Enabling Net Zero at Fort Bliss

Through the development of a thorough Environmental Impact Statement, leadership at Fort Bliss has been able to gain an all-round perspective of the impacts of proposed actions in the installation’s pursuit of net zero energy, water and waste.

 

By Timothy Canan, M.SAME, and David Plakorus, M.SAME

 


 

 

Fort Bliss is one of two U.S. Army pilot installations (along with Fort Carson, Colo.) striving to achieve net zero in energy, water and waste by 2020. IMAGES COURTESY FORT BLISS


 

For the U.S. Army, integrating sustain­ability into operations is critical to manag­ing available resources, mitigating risk, controlling costs and improving quality of life for soldiers and local communities.

There is good reason for the Army to embrace a net zero strategy. Lower energy costs create savings that can be put to other mission-critical priorities. Sustainable energy development reduces reliance on outside energy and water providers. A net zero strategy also satisfies mandates to lower the nation’s energy consumption and reduce greenhouse gas emissions.

By some estimates, the Department of Defense accounts for 1 percent of U.S. energy consumption and 80 percent of the federal government’s use. Reports also show that while potable water consumption at defense facilities has decreased since 2008, usage still topped 90-billion-gal in FY2013. The U.S. Army alone consumes 40 percent of this total.

The Army has made a massive effort to embed sustainability into its culture—integrating net zero thinking into plan­ning, construction and operations. This has included piloting and implementing new solutions to reduce energy and water demands. As part of these efforts, in 2011, the Army selected installations to test a net zero strategy. While most installa­tions were designated as net zero in either energy, water or solid waste, Fort Bliss, a 1.12 million-acre post straddling Texas and New Mexico, aims to achieve net zero in all three components by 2020.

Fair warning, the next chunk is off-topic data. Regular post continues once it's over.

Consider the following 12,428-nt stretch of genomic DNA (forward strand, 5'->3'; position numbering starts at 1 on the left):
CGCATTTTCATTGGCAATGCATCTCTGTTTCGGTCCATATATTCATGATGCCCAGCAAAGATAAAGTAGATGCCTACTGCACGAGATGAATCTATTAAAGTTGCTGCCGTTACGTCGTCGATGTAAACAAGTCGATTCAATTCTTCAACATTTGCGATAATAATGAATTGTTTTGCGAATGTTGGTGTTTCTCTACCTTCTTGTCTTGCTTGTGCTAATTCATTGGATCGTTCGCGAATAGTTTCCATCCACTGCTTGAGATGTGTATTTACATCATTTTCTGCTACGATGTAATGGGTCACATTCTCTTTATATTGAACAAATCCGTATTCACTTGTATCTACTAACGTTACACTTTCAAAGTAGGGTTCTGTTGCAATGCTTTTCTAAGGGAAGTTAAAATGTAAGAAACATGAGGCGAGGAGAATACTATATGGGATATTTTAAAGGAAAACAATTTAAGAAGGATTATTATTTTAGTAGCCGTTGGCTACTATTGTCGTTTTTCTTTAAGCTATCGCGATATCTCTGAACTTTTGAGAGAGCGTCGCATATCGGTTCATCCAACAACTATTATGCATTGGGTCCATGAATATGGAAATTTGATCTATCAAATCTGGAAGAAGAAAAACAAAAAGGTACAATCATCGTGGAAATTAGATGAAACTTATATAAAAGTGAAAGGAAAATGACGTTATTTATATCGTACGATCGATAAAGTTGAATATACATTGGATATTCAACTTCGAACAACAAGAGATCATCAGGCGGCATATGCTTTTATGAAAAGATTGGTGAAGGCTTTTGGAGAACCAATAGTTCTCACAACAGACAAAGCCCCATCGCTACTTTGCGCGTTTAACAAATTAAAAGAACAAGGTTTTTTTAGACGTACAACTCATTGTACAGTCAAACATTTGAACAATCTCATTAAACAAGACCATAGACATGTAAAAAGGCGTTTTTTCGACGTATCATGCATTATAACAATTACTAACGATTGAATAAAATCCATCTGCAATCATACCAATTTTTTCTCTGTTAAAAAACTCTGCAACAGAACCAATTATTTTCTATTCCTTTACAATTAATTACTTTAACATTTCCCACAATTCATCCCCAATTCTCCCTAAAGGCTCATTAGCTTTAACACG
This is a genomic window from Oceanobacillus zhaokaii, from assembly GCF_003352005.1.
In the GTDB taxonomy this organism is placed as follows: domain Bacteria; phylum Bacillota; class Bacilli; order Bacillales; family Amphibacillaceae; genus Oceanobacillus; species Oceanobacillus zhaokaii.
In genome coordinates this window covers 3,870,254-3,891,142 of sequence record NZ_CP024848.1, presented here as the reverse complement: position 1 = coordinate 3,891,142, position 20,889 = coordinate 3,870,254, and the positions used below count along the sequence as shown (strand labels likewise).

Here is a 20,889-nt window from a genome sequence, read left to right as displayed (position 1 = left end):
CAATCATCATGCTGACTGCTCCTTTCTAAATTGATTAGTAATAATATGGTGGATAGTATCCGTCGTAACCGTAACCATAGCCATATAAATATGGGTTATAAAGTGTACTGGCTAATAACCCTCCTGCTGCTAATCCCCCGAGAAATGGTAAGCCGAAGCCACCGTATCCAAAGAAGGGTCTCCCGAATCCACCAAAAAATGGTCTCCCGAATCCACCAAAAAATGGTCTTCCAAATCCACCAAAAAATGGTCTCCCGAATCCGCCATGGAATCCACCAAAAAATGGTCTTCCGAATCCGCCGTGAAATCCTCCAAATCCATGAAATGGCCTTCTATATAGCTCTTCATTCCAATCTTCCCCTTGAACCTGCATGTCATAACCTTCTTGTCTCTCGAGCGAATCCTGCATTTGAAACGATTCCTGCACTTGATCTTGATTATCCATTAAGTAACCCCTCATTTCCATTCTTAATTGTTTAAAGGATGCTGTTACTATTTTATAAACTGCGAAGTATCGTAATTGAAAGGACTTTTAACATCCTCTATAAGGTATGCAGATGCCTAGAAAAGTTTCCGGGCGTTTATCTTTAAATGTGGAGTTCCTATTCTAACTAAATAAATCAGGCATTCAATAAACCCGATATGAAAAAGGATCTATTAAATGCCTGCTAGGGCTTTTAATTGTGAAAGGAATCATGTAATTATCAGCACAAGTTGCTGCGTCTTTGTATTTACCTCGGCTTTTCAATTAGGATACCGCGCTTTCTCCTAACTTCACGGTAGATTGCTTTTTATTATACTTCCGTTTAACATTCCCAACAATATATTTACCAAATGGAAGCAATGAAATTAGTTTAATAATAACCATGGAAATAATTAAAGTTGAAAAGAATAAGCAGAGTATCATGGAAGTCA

Capitalizing on previous Army initia­tives and studies, Louis Berger completed an Environmental Impact Statement (EIS) aimed at helping Fort Bliss evaluate net zero energy, water and solid waste initiatives.

 

The development of the Fort Bliss EIS encountered hurdles, including compet­ing Army policies and occasional public objections. Still, overcoming the challenges ultimately made the report stronger by accommodating the needs of impacted parties and positioning the installation as a prime example of adaptability and resil­ience. 


 

UNDERSTANDING NET ZERO

The Army’s net zero strategy integrates evolving best practices to manage energy, water and waste at installations. Net zero for energy means that an installation produces as much energy on-site during a year as it requires. A net zero water installation limits consumption of fresh water resources and returns water to the same watershed from which it is sourced, thereby maintaining nearby groundwater and surface water resources. A net zero waste installation reduces, reuses and recovers waste with zero landfill requirements. The Army’s approach has five interrelated steps: reduc­tion; repurposing; recycling and compost­ing; energy recovery; and disposal.

As a whole, the Army derives less than 2.1 percent of its energy from renewable sources, and was required to more than triple the amount of its renewable electric­ity by 2013 to meet the requirements of the Energy Policy Act of 2005. Fort Bliss previously derived less than 5 percent of its energy from renewable sources—though this was still more than twice the Army aver­age. Additionally, the installation recycled just 19 percent of solid waste in FY2009. In 2011, Fort Bliss used 2.16-billion-gal of potable water and 320-million-gal of non-potable fresh water to irrigate its two golf courses (despite overdrawn aquifers in the drought-prone region).

 

LISTENING TO THE COMMUNITY

Three public engagement meetings were held in 2012 during the EIS preparation to identify concerns related to local resource constraints and possible solutions. After the draft EIS was made available for public review, the Army held additional meet­ings in 2013 to discuss proposed actions, alternatives and anticipated impacts.

Significant public objection to the poten­tial site of a waste-to-energy plant resulted in its disqualification as an actionable solution to achieve net zero. This reversal demonstrated sensitivity to public opinion that continued throughout the process.

 

ANALYZING RENEWABLE TECHNOLOGIES

The Fort Bliss EIS outlines many possible energy conservation and reuse approaches. The installation conducted a rigorous review of technologies and installation sites available for net zero initiatives based on mission compatibility and geophysical, cultural and environmental factors.